McAnuff has directed a young, sexy and eager production of "Romeo and Juliet" that looks right, even when the language seems beyond one of its two leads. Nikki M. James is a physically perfect Juliet, sweetly childlike in her demeanor and impetuosity. Vocally though, she has a hard time filling the festival's largest theater. Gareth Potter, as her ardent suitor, has no such problem. He is able to handle the extensive swordplay, too.

This is a kinetic production, done in modern-dress and with modern weapons (a machine gun and motor scooter can be found in the opening scene) that switches to period costumes at the masquerade ball when Romeo and Juliet first set off sparks. McAnuff has a sure sense of the visual, one that should appeal to a younger audience, who probably won't mind the leading lady's vocal limitations or the overacting by certain older cast members who should know better.

Kinetic is not an adjective one would use to describe "Love's Labour's Lost." It's an early Shakespeare comedy jam-packed with intricate wordplay and arcane references that are difficult for a modern audience to unravel.

And in this stubbornly static version directed by Michael Langham and performed by members of the festival's Young Company (with an assist from some seasoned members of the regular troupe), depth of talent doesn't go much beyond a proficiency with verbal technique. Emotional involvement is minimal.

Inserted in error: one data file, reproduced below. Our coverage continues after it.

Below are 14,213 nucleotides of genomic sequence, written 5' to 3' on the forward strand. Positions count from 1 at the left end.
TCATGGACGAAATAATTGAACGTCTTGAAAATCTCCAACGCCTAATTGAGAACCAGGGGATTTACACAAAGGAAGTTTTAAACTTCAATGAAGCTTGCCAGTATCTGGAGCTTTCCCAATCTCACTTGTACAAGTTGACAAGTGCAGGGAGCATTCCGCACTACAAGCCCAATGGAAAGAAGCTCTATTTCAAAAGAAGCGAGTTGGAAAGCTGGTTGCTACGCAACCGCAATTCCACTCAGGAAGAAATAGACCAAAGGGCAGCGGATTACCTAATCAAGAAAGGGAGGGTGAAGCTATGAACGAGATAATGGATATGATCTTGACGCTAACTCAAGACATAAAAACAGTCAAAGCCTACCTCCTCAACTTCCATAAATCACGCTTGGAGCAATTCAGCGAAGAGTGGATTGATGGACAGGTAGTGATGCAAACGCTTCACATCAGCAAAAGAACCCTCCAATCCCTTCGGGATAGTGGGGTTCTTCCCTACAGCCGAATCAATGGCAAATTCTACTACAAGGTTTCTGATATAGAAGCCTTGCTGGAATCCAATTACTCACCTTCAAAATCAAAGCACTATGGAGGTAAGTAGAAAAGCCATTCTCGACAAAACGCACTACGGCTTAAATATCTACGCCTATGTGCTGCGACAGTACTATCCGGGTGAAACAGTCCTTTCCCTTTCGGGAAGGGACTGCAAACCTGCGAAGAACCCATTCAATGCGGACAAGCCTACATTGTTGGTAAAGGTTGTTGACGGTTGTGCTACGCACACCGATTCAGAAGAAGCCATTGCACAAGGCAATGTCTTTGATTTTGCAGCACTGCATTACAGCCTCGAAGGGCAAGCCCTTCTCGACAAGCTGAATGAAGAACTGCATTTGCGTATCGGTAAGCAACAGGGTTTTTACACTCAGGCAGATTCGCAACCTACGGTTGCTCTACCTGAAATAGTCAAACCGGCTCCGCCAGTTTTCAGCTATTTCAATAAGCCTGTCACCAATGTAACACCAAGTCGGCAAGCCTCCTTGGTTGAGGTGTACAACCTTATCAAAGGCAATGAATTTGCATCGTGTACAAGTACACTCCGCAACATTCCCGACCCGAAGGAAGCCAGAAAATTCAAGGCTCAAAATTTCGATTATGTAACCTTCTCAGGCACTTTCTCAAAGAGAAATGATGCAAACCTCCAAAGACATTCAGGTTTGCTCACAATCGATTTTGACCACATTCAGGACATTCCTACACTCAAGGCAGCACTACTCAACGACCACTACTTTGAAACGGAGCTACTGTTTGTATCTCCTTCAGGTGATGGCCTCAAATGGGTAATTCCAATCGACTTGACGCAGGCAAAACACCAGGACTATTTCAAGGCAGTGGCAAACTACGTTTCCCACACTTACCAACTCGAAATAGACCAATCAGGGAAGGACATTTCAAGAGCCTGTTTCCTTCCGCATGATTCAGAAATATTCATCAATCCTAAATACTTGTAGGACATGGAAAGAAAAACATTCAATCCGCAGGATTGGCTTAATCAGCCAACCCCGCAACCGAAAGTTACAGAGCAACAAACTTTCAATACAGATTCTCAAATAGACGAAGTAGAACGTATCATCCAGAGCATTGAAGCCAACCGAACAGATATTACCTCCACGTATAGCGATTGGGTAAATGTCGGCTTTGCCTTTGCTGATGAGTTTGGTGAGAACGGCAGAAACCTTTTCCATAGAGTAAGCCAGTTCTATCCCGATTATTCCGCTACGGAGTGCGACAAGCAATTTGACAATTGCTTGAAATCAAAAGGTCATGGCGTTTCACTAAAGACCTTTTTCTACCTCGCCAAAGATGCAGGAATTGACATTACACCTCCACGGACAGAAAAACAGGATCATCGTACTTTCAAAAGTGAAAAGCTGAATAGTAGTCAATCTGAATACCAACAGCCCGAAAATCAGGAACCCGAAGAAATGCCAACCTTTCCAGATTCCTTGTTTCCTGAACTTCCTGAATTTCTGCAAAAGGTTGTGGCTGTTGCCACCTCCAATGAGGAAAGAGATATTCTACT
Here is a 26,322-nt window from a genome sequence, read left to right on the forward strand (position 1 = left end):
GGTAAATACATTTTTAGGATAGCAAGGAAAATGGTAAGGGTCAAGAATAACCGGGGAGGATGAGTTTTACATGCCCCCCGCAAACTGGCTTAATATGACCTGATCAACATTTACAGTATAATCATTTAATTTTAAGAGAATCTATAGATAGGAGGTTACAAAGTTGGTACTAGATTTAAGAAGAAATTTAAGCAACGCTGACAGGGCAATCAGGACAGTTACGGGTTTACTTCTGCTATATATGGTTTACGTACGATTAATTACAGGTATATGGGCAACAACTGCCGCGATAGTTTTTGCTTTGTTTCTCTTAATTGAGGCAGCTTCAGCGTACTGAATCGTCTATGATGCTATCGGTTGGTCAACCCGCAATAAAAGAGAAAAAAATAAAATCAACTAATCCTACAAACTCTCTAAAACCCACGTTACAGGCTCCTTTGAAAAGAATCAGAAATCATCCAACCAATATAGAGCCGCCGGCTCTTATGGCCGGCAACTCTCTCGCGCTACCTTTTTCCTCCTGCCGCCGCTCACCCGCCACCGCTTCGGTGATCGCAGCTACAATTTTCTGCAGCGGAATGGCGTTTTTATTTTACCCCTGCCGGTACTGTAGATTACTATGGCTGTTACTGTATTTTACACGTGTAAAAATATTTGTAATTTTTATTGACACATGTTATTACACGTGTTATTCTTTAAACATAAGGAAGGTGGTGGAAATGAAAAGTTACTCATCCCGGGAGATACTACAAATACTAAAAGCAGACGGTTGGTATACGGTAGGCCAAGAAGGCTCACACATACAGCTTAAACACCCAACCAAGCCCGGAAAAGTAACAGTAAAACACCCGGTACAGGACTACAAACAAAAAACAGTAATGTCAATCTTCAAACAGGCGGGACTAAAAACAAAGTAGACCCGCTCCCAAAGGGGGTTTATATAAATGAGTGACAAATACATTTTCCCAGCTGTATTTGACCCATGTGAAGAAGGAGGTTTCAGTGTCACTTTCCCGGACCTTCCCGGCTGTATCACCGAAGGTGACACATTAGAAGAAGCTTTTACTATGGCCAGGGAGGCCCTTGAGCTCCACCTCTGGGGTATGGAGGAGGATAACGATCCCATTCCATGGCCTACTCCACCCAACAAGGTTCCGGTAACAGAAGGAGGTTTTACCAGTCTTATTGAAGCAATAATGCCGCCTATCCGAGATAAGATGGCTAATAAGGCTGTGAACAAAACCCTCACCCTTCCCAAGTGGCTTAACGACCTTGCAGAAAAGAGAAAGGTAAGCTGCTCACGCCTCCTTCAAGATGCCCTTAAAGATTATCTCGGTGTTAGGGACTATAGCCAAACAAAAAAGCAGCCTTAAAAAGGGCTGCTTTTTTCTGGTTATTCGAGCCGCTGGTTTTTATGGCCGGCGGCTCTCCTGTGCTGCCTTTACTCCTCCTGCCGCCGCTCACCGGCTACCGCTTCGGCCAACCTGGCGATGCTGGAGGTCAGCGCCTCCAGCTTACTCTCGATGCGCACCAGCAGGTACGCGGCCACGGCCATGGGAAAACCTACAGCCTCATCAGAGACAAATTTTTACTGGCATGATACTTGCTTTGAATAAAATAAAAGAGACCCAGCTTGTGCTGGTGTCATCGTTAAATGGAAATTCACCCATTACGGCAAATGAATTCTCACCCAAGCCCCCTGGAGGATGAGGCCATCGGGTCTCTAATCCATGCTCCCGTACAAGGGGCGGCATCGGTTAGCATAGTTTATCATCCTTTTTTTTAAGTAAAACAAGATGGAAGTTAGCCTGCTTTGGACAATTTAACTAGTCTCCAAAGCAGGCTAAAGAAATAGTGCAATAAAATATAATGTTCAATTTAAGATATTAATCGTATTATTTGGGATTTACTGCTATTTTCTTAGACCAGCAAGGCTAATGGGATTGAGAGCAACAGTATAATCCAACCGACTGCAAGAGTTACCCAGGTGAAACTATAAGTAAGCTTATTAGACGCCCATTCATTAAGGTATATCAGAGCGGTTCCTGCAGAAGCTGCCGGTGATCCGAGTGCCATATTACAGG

The story sounds more intriguing in setup than in execution. Four young noblemen forsake the company of women as they pursue their education. These chaste plans, of course, quickly go awry.

No one makes much of an impression, although there is one scene-stealer in the crowd. The production's 11-year-old Abigail Winter-Culliford, who portrays the page Moth. Though pint-size, she has a giant talent, displaying a savvy stage awareness more experienced actors should envy.

Other Shakespeare productions at Stratford this season are "All's Well That Ends Well" and "The Taming of the Shrew" (unseen by this reviewer). And upcoming in mid-August is a classic from another master, George Bernard Shaw. The production, "Caesar and Cleopatra," will star Christopher Plummer, always a potent draw at Stratford, and will be directed by McAnuff.